Business Administration Education Guide

Monday, April 30, 2007

Barbie’s Girls Is Just Anther Bratz

Barbie has logged on and going social.

Mattel (MAT, news, msgs) unveiled what they’re hoping will be the newest Barbie craze a connection to the Web with a site called, BarbieGirls.com. According to the MSN article, “Mattel is hoping that Barbie Girls will reinvigorate the brand and serve as a case study in how a 1950s-era business finds its place in the Digital Age.”

Interpretation: They’re hoping to make millions from the digital cyber world of plugged in youth.

Since July 14, the El Segundo, Calif., toy maker's stock, an idler for much of the past six years, has surged 80%. Analyst believe Mattel overall is doing a better job connecting with tech-savvy kids. Top sellers last year included a $40 Elmo that wriggled across the floor and a $70 digital camera for tots.

The combination of online and offline play is becoming the hottest trend in toys. The most visible example is Webkinz, from privately held Canadian toy maker Ganz. The $11 stuffed animals’ come with distinctive pass codes that give kids one year of access to a site where they can play games and chat with friends. Ganz says it has sold more than 1.5 million of the critters since their introduction two years ago.

The latest Barbie isn't a doll but a 4½-inch-long gadget that attaches to a PC via a docking station and USB port. When the device goes on sale in July, it will be the only way kids can fully interact with BarbieGirls.com.

Clearly, Mattel hopes to borrow a page from the online video games, social networking sites and instant messaging services that are so popular with today's kids. The company has run a Barbie.com site for a decade. Its mix of games, video clips and product info makes it one of the more popular online destinations for girls, according to comScore, which measures Internet use and consumers’ online behavior.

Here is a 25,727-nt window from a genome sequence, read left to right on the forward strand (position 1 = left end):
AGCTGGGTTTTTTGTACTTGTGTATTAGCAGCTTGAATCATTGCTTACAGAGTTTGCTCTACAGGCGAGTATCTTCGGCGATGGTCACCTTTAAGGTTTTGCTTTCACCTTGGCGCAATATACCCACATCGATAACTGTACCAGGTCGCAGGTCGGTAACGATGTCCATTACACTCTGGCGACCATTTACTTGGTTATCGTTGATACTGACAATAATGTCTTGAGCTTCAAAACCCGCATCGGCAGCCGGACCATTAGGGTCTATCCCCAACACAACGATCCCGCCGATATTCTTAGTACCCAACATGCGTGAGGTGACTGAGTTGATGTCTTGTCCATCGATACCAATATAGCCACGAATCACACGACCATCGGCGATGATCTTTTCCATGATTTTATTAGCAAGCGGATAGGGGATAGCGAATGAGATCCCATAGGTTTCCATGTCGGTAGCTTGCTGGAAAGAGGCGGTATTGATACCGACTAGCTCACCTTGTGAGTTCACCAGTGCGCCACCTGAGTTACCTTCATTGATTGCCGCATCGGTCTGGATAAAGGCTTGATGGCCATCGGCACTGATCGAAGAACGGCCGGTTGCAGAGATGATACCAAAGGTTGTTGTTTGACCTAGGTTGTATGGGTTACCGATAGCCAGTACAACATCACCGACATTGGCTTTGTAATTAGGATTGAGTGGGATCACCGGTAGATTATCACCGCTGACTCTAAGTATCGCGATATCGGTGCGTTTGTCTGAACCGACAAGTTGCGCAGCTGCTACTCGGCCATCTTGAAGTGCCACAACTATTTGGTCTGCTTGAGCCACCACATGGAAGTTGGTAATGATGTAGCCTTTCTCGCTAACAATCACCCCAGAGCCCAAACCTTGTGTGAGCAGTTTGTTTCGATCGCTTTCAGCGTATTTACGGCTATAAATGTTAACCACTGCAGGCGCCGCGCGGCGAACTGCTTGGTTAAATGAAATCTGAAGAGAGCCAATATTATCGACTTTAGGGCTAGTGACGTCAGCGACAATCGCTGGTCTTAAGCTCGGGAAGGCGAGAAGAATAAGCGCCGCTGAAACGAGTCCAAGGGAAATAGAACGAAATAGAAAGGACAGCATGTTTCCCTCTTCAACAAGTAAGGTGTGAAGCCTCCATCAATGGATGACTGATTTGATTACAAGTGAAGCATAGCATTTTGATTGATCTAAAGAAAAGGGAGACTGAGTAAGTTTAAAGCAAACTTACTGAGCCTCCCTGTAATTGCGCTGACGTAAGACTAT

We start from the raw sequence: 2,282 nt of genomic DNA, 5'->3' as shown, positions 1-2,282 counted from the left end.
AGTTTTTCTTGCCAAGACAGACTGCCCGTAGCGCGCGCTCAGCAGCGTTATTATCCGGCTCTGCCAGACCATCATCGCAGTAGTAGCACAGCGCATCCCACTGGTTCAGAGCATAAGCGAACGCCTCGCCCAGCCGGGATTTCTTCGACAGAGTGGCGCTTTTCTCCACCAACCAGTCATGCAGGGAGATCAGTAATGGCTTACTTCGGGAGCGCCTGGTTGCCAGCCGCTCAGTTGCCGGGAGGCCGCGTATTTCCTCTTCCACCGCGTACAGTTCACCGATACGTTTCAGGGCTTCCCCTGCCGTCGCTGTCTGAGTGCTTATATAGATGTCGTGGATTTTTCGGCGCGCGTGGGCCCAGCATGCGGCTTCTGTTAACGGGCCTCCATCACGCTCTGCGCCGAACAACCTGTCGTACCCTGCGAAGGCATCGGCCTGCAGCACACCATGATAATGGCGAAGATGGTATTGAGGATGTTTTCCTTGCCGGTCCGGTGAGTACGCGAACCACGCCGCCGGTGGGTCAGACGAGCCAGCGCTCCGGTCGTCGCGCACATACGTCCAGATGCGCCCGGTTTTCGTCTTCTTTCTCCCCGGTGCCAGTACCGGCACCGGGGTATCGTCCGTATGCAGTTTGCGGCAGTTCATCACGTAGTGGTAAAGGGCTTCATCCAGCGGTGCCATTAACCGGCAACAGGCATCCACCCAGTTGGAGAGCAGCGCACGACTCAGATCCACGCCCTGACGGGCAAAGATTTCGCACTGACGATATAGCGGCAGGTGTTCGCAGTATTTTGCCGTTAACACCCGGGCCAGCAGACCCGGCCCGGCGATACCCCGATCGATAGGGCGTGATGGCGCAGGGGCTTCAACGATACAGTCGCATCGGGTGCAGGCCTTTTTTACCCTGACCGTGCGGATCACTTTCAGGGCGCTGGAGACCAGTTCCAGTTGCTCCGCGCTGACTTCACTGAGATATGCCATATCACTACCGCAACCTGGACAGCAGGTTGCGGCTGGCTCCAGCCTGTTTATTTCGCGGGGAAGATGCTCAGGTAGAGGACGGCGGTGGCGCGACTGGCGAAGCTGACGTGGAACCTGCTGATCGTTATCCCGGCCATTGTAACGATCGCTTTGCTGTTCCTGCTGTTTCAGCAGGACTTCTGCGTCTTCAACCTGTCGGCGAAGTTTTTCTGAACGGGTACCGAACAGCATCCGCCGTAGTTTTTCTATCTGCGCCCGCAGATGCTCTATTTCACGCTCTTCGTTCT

The majority are 6 to 11 years old, many of them former doll buyers who are now likely to say they're embarrassed to play with a plastic princess. On the other hand, more than half of American 6-to-11-year-olds have gone online in the past 30 days, says Mediamark Research.

In this virtual world, girls will create a character they can name, dress and customize by skin tone, hairstyle and expression. They'll shop for clothes and furniture in a virtual mall, using "B-bucks" earned by playing games and watching product promotion videos. Security software will monitor the exchanges and prevent them from giving out names, addresses or phone numbers that could end up in the hands of predators.

1 Comments:

At 2:33 PM, Anonymous Anonymous said...

Barbie girls is not neccesarily what i would call fun for me or any of my friends. One minute you're in the cafe', then in your room, but when you try to go to the cafe' again it won't allow you to. For the past 3 1/2 hours i have been trying to go inside one of the stores on the map, but it continues to say, "hey girl, guess what, this place is totally full." Like i'm their girlfriend, yeah right. It totally needs some improving, the site is too small, why would let girls sign up if the capacity is too high.

 

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